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The word attitude gets thrown around a lot. Parents and teachers alike use this word on kids all the time. A teacher might include attitude as a component for their report card or a parent might inform their son or daughter to lose the attitude.

But if we were to ask each other to define attitude, we would be hard pressed to find a consensus.

I’ve heard some define attitude as a kind of pseudo respect that really equates to a kind of ‘do-as-your-told compliance’. Or some may define it as a kind of work ethic.

This is scary – seeing as we tend to place so much importance on attitude and yet the adults can’t even figure out what it means. How the heck are the kids suppose to get it if we don’t?

I can’t remember where I read this but here is my favorite definition of attitude:

The most important attitude that can be formed is that of a desire to go on learning.

It’s amazing how distracted we can become. We forget the whole reason for sending our kids to school.

No matter what we do as parents and teachers, we must never sabotage our efforts to teach children to learn for the love of learning.


About joebower

I believe students should experience success and failure not as reward and punishment but as information.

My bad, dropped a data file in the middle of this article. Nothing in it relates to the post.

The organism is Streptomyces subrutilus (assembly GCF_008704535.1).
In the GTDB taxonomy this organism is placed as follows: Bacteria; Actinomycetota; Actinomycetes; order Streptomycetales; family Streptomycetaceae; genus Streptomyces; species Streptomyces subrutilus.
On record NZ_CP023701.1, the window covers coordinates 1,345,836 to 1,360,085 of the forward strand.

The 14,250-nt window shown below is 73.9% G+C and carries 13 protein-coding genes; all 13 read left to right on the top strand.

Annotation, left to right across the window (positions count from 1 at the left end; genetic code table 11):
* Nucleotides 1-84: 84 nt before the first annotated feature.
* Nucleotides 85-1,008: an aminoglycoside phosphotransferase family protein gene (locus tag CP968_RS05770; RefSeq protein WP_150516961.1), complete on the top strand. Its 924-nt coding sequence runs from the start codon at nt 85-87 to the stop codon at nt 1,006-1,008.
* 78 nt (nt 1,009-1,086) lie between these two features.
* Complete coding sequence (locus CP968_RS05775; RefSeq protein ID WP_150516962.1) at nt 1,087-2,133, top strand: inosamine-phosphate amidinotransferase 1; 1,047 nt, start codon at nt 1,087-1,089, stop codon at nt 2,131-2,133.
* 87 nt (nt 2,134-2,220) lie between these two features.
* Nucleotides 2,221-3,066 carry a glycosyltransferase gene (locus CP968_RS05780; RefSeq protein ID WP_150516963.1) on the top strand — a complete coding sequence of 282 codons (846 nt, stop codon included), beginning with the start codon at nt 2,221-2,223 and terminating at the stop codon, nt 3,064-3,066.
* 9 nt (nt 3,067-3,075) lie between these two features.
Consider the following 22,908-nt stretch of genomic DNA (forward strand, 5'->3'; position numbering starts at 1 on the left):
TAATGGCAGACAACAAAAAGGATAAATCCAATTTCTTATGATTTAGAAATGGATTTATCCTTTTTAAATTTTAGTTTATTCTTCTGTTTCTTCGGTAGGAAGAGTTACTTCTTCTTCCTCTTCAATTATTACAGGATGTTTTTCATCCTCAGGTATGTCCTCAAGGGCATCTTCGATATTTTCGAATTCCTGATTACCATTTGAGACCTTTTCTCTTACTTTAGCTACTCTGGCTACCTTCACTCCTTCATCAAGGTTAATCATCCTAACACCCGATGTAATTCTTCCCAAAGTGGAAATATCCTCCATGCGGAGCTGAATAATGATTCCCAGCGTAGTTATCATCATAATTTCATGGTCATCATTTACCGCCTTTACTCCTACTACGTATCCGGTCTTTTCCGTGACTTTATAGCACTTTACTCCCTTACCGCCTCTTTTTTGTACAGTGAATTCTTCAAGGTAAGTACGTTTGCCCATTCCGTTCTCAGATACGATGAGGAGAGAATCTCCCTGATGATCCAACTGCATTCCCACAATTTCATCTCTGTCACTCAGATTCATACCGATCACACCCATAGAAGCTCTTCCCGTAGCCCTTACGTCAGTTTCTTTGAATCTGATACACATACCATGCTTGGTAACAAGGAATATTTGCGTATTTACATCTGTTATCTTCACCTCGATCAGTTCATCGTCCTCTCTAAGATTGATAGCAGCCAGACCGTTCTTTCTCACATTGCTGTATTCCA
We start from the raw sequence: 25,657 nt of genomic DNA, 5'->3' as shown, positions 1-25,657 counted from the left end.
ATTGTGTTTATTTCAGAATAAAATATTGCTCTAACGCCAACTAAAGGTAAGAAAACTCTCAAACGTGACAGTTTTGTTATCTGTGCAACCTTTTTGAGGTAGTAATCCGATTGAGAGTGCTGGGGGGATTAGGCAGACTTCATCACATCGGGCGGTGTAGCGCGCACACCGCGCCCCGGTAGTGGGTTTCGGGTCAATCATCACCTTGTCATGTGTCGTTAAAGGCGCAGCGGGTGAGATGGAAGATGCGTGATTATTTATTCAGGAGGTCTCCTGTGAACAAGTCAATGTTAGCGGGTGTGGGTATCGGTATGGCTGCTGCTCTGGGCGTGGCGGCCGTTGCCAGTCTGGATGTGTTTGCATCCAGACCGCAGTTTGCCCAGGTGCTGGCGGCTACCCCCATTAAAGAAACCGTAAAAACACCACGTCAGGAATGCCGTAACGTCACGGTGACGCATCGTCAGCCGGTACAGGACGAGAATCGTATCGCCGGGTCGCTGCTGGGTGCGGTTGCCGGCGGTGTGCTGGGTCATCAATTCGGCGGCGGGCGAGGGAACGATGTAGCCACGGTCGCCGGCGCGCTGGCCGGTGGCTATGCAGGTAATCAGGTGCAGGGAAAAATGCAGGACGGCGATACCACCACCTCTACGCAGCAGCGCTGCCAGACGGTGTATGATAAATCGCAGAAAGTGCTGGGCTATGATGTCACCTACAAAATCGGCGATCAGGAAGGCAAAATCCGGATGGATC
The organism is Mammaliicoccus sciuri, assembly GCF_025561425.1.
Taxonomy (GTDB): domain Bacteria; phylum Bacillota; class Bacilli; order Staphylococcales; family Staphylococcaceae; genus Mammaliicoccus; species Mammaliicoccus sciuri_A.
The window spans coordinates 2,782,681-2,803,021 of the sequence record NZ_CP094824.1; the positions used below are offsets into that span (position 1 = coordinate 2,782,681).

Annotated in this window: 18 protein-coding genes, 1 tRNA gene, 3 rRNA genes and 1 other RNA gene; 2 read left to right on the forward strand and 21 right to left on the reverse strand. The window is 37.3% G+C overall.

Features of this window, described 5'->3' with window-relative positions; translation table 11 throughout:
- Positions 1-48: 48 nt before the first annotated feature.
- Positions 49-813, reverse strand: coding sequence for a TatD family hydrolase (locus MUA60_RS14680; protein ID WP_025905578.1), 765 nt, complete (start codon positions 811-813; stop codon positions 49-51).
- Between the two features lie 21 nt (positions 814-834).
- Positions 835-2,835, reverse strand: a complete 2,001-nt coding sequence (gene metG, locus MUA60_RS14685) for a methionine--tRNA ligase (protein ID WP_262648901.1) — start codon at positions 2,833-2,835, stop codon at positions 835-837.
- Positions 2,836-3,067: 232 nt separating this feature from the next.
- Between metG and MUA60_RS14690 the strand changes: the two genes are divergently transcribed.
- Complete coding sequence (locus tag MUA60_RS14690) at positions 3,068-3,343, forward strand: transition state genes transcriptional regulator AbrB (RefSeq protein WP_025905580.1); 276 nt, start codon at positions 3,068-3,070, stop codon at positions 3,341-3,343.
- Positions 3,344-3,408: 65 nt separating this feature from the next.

6 thoughts on “Attitude

  1. Joe,

    This is an excellent concept to bring up.

    The definition of attitude to me is similar to the quote you offer. It’s an orientation towards learning, a seeking for knowledge in any given situation, i.e., “how do I make the best of this given situation?” or “how do I align myself with wisdom’s way in the current time?”

    Thanks for the provocation.


    Posted by Adam Burk | June 10, 2010, 8:02 pm
  2. I think attitude is a catch-all expression used in a multitude of contexts. Joe suggests that above. Generally we speak not of a single attitude, but of attitudes toward particular content skills and values associated with learning. Adam orients attitude toward learning, but I imagine he agrees that attitude encompasses a person’s response to the way learning is structured and a diversity of other orientations.

    Like saying, “You did a great job!” Saying, “You have a good/bad attitude!” is a marginally useful statement. I acknowledge the need for specific feedback about how learners respond to schooling.

    Posted by Alan Stange | June 10, 2010, 10:32 pm
  3. it is amazing.. how distracted we can become…

    Posted by monika hardy | June 11, 2010, 12:55 am
  4. I struggle to escape a binary view of attitude. Here’s what I think:

    The teacher’s attitude determines classroom culture.

    Teachers tend to have the attitude that their work is about changing students’ attitudes towards learning.

    Teachers should have the attitude that their work is about changing their own attitudes towards students.


    Posted by Chad Sansing | June 11, 2010, 6:58 pm
  5. good point Chad… what would that one little mind shift do?

    Posted by monika hardy | June 12, 2010, 5:00 pm

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